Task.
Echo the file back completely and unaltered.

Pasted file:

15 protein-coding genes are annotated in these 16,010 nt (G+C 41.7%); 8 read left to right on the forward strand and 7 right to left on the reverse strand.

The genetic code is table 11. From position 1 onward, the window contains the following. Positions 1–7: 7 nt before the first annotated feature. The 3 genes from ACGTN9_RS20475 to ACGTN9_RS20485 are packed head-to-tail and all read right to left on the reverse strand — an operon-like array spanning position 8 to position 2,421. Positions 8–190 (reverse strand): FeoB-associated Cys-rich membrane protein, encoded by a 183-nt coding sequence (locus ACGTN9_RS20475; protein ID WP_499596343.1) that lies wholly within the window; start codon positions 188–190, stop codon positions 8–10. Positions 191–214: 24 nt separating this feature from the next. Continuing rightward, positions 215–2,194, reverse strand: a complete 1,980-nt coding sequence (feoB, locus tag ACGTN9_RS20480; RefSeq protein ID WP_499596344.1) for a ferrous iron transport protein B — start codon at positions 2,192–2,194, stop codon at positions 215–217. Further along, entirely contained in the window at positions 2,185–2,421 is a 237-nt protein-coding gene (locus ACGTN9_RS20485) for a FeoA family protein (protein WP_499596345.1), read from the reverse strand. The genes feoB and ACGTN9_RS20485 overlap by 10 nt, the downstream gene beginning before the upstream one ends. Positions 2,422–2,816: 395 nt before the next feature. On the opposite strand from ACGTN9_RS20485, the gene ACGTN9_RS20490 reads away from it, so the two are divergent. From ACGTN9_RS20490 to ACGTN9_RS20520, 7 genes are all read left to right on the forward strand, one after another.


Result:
15 protein-coding genes are annotated in these 16,010 nt (G+C 41.7%); 8 read left to right on the forward strand and 7 right to left on the reverse strand.

The genetic code is table 11. From position 1 onward, the window contains the following. Positions 1–7: 7 nt before the first annotated feature. The 3 genes from ACGTN9_RS20475 to ACGTN9_RS20485 are packed head-to-tail and all read right to left on the reverse strand — an operon-like array spanning position 8 to position 2,421. Positions 8–190 (reverse strand): FeoB-associated Cys-rich membrane protein, encoded by a 183-nt coding sequence (locus ACGTN9_RS20475; protein ID WP_499596343.1) that lies wholly within the window; start codon positions 188–190, stop codon positions 8–10. Positions 191–214: 24 nt separating this feature from the next. Continuing rightward, positions 215–2,194, reverse strand: a complete 1,980-nt coding sequence (feoB, locus tag ACGTN9_RS20480; RefSeq protein ID WP_499596344.1) for a ferrous iron transport protein B — start codon at positions 2,192–2,194, stop codon at positions 215–217. Further along, entirely contained in the window at positions 2,185–2,421 is a 237-nt protein-coding gene (locus ACGTN9_RS20485) for a FeoA family protein (protein WP_499596345.1), read from the reverse strand. The genes feoB and ACGTN9_RS20485 overlap by 10 nt, the downstream gene beginning before the upstream one ends. Positions 2,422–2,816: 395 nt before the next feature. On the opposite strand from ACGTN9_RS20485, the gene ACGTN9_RS20490 reads away from it, so the two are divergent. From ACGTN9_RS20490 to ACGTN9_RS20520, 7 genes are all read left to right on the forward strand, one after another.